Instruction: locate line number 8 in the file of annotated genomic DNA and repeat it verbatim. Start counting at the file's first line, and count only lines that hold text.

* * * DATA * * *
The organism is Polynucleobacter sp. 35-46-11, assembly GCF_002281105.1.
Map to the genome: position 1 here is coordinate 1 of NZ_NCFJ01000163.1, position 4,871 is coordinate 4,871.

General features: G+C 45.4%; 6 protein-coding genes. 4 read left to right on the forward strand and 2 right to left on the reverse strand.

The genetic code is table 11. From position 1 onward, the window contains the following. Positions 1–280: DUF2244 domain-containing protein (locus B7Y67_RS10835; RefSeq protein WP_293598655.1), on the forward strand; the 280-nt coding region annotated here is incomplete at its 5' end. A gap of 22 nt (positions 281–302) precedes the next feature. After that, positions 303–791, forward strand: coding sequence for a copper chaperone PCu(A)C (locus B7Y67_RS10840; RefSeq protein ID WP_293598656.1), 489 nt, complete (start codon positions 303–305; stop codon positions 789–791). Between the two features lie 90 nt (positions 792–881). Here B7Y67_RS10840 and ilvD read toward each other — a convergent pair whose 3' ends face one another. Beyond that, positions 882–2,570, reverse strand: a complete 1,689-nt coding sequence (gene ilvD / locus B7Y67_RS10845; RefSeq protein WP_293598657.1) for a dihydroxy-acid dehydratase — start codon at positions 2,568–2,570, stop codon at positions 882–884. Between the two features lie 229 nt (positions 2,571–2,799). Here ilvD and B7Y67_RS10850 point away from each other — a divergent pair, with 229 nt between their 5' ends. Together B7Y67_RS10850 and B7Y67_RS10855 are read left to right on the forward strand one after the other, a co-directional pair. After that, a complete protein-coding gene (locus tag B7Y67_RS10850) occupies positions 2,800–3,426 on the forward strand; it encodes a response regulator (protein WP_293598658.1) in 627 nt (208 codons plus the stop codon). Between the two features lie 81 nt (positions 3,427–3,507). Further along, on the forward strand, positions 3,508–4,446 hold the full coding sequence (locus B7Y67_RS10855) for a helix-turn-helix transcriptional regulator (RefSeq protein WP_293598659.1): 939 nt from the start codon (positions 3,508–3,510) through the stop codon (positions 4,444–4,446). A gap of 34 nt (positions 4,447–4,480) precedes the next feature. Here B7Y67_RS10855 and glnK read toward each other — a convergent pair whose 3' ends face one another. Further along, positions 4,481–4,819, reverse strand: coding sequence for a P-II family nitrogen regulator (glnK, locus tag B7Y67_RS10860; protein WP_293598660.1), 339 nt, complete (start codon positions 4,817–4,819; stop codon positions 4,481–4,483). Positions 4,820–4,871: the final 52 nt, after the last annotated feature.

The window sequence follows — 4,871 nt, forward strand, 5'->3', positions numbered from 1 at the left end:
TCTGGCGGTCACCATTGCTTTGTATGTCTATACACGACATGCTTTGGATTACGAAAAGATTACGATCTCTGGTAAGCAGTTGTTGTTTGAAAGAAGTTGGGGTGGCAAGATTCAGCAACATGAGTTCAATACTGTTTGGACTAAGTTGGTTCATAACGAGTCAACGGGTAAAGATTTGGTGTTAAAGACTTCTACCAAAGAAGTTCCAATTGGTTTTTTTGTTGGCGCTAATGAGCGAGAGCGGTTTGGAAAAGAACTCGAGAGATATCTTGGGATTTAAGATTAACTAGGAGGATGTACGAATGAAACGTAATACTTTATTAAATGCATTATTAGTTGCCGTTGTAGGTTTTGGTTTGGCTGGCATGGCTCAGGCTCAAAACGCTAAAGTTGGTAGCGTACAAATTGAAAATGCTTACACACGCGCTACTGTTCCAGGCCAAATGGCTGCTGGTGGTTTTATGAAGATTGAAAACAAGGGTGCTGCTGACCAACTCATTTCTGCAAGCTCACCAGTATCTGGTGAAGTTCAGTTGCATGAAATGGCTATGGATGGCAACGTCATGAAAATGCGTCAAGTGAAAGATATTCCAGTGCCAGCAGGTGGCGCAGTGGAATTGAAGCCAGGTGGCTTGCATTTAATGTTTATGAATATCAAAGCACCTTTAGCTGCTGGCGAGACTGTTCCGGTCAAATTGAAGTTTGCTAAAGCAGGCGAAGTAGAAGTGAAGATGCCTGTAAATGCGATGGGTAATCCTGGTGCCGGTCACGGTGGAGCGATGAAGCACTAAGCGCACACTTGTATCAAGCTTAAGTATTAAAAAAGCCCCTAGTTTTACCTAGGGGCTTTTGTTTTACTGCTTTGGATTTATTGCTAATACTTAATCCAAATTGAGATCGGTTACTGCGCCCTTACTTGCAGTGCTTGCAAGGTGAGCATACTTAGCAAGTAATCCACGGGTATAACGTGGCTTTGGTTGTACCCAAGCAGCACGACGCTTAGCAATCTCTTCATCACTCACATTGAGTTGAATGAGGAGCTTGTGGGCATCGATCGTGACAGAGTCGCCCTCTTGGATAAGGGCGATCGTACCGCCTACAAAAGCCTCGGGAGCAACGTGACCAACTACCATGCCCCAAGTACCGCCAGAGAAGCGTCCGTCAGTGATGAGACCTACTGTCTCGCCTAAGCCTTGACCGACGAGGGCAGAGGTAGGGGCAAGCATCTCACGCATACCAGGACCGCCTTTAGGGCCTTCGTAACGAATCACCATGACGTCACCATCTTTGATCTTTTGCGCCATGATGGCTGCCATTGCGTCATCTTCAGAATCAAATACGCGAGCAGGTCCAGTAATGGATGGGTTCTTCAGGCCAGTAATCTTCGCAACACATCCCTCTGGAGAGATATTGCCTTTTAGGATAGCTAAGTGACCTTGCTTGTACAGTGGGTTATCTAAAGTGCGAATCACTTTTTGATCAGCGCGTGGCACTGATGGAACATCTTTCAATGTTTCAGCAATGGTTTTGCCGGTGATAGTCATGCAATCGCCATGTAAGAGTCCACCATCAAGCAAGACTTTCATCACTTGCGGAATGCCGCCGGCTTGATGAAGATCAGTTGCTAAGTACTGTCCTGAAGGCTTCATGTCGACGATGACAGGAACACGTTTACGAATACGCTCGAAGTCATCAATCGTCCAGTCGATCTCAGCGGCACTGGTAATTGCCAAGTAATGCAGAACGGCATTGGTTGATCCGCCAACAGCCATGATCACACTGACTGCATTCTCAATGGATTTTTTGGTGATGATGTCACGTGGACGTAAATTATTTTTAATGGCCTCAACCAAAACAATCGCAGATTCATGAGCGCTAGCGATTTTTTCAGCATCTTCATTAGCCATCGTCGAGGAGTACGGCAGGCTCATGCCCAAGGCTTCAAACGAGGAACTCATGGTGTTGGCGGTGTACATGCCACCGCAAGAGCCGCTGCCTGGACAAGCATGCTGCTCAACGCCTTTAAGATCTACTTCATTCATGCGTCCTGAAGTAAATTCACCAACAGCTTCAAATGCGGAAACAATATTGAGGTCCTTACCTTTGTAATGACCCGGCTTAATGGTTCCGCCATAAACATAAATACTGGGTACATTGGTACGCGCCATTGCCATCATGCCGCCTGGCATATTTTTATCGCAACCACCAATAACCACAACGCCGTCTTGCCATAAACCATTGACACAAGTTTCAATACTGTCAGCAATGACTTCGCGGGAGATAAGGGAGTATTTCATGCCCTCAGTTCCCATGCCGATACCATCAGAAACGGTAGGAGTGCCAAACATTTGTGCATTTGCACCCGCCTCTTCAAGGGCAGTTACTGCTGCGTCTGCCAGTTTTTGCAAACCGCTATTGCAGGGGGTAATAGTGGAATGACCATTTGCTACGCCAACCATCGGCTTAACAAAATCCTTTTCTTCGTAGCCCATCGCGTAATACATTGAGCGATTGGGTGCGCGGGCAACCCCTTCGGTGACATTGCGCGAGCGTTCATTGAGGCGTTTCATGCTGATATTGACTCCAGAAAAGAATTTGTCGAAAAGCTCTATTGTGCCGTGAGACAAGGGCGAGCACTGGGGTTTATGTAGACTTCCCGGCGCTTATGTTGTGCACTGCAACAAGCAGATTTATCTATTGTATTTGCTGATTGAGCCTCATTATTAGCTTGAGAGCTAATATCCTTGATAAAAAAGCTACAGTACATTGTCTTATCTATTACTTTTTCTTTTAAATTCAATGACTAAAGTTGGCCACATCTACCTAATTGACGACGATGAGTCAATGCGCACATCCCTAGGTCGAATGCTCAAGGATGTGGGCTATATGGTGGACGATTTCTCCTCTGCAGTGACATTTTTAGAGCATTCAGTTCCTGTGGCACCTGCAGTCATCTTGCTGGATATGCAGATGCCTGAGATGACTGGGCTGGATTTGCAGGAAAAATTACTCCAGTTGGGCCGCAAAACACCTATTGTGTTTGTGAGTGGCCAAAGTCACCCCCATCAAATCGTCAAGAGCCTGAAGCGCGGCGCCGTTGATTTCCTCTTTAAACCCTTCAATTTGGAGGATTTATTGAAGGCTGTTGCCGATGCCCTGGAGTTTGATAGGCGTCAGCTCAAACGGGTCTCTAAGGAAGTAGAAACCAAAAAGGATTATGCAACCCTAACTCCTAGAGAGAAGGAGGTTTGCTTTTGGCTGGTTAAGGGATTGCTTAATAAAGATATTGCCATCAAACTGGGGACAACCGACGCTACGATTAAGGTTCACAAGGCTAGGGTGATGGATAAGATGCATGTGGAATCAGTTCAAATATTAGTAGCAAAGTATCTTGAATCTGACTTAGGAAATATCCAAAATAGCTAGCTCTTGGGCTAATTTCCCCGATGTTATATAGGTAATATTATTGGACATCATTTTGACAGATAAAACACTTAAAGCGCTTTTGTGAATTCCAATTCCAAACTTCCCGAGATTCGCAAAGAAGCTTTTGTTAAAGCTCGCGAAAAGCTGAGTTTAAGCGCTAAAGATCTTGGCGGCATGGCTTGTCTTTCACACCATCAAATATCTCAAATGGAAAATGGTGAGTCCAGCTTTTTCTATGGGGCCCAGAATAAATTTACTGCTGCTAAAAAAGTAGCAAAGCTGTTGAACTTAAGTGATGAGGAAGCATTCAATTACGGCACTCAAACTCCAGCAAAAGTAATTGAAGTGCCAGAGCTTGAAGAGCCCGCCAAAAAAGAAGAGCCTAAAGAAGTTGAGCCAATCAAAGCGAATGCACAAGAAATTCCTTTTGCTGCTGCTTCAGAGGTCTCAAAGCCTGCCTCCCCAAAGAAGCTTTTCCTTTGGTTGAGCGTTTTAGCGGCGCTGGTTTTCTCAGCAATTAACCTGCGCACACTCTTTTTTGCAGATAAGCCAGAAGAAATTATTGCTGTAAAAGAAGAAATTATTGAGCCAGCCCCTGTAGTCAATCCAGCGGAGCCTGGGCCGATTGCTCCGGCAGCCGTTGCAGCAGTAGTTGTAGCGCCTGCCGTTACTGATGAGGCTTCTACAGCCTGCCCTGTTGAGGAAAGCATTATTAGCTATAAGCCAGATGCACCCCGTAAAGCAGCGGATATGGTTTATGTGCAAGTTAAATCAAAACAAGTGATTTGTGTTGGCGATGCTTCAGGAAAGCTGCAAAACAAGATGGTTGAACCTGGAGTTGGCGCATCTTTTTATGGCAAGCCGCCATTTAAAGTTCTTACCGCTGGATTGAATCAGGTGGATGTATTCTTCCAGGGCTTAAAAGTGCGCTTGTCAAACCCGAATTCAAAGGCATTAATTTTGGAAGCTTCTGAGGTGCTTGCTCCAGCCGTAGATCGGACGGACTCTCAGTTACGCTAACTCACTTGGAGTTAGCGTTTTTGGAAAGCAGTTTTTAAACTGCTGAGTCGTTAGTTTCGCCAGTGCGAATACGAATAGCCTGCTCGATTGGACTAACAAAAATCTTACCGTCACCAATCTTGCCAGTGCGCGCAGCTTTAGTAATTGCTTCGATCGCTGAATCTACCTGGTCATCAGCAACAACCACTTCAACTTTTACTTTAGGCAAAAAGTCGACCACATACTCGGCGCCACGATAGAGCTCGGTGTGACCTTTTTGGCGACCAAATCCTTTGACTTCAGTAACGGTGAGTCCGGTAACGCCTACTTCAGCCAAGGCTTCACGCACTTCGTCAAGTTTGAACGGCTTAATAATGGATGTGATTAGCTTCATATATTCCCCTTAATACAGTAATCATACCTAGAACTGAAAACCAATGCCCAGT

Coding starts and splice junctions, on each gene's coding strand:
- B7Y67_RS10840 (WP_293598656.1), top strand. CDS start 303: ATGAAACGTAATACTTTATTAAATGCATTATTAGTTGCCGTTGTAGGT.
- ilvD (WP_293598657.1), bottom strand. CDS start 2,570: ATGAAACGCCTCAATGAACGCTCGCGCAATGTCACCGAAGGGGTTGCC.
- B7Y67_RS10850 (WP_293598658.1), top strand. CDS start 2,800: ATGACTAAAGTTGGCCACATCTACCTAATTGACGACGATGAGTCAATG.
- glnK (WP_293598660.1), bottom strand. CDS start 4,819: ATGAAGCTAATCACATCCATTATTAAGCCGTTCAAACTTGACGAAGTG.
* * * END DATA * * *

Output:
- B7Y67_RS10840 (WP_293598656.1), top strand. CDS start 303: ATGAAACGTAATACTTTATTAAATGCATTATTAGTTGCCGTTGTAGGT.